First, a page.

Remember all the doctors said he would never breathe on his own again?  Well, he is now doing exactly that!!  We started weaning him off the vent about 5 years ago, starting with just a few minutes at a time.  Slowly, he built up to hours, then daytime, then overnight, more days, weeks, months.  When he moved into the home he lives in now, he was sick at the time and was struggling, so he was put on the ventilator temporarily before he moved.  For some reason, he was kept on the vent.  When a patient enters a hospital or healthcare facility on a ventilator, they are automatically considered fully "ventilator dependent".  I learned that there are laws and protocols and processes that need to be followed to get him back off.  Again, maybe I should go knock on the governor's door.  But after a bit, we started to taper him again.  He now is off the ventilator completely, and is breathing normal room air, while keeping his blood oxygen saturation at good levels.  The only thing he has connected to his trache now is an aerosol humidifier, which can be removed.  The air that goes to the lungs through the trache, versus through the nose and mouth, is dry and irritates the lungs, so a humidifier needs to be used to add moisture to the air.  After 6 1/2 years, we finally got the doctor's order that we had been waiting for, and were told we'd never get.  The order was simply "discontinue ventilator".  This order means the vent is gone, taken away, not needed anymore!  When he was off the vent at home, the doctors' orders were to still "keep ventilator on standby as needed" and always have it with him.  This is HUGE!!!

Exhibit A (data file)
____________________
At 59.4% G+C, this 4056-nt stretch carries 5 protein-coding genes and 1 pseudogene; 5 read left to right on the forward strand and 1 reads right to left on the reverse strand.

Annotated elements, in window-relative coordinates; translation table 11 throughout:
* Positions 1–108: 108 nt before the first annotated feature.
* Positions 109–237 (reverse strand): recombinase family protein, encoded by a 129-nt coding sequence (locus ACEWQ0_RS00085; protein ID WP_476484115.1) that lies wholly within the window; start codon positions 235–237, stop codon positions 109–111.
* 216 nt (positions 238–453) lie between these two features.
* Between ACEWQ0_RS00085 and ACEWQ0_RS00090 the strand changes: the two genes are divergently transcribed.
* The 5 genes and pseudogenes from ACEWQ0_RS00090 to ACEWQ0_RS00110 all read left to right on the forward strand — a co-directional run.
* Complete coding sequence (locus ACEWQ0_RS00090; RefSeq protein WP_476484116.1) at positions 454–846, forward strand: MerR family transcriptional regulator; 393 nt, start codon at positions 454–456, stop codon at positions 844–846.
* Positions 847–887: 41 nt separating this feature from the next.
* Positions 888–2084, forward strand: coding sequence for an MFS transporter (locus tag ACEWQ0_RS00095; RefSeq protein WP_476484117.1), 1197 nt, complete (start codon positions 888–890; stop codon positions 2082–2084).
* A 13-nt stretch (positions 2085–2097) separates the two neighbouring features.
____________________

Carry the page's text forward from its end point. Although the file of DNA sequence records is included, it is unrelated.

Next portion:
A baby boy once diagnosed with respiratory failure, chronic lung disease, and ventilator dependence is now a boy with normal healthy respiratory function, no lung disease, and no ventilator following him around everywhere.  He has finally done it!!!  He fought so hard, and now he BREATHES!!!  Completely breathes... all the time... on his own!  By the grace of God, I have witnessed a true miracle in my child!  It is so easy to take for granted what a single breath means, its importance, and how much health surrounds us in the air we breathe.  Eddie has taught me that a deep breath is precious.  It is life.